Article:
Wild Dog & Pest Control

Cameras to monitor wild dog activity on WA fence extension

Sheep Central October 5, 2020

A camera catches wild dogs fighting over a carcase. Picture – Mike McDermid.

CAMERAS will monitor wild dog activity along Western Australia’s State Barrier Fence Esperance Extension with the help of a $77,000 grant from the Sheep and Goat Industry Funding Scheme.

The grant to the Southern Biosecurity Group will help researchers monitor wild dog movements at targeted locations along fence extension.

The funding is provided as part of the Sheep and Goat Industry Funding Scheme’s Wild Dog Eradication Program.

More than $400,000 will be invested by the program over the next three years to help reduce the impact of wild dogs on the Western Australian sheep industry. This is in addition to almost $300,000 committed to projects in the previous financial year.

Sheep and Goat Industry Funding Scheme Management Committee chair and Coorow farmer Charles Wass said industry investment in projects and activities to address wild dogs was necessary.

“Wild dogs are one of the biggest threats to the Western Australian sheep and goat industry.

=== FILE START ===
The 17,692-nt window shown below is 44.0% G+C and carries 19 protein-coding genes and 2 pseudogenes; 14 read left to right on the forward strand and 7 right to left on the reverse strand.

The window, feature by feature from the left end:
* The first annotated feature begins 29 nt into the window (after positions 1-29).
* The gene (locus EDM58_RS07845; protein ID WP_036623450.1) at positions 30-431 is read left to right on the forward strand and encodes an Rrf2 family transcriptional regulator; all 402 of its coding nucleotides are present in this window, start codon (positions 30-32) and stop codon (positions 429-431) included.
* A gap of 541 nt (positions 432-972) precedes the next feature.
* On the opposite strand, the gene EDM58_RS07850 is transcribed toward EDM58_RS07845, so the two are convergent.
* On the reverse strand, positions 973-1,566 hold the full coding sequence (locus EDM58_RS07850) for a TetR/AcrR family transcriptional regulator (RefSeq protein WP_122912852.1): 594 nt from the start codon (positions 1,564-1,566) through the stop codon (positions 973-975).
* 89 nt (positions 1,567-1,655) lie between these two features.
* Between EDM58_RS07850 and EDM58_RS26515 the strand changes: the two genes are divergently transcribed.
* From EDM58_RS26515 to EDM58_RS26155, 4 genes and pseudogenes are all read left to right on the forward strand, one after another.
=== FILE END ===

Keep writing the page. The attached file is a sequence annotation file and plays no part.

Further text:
“We, as an industry, need to contribute alongside the significant investments being made by regional communities and the State Government,” Mr Wass said.

The newly-funded project will set up cameras at monitoring sites to determine what animals are using the areas before, during and after construction of the Esperance Extension.

It will target three locations where there are gaps in the fence due to natural river crossings.

Technical advisor to the project, Department of Primary Industries and Regional Development research scientist Tracey Kreplins said the information would help assess the number of species moving along the fence and contribute to monitoring of the State Barrier Fence.

“It is important for landholders and the department to understand how gaps in the State Barrier Fence affect the movement of wild dogs into the agricultural region, which will inform control strategies for the sheep industry,” she said.

The Southern Biosecurity Group Management Committee believes it is important to collect baseline data to help understand the impact the fence has on wild dog activity, which will not only benefit the region’s sheep producers, but also southern sheep producers.

The Sheep and Goat Industry Funding Scheme began in 2010 to enable the Western Australian sheep and goat industry to fund activities addressing its priority biosecurity issues. At present, the scheme is funding work to address wild dogs and virulent footrot, with executive support provided by the department.

Source – DPIRD.


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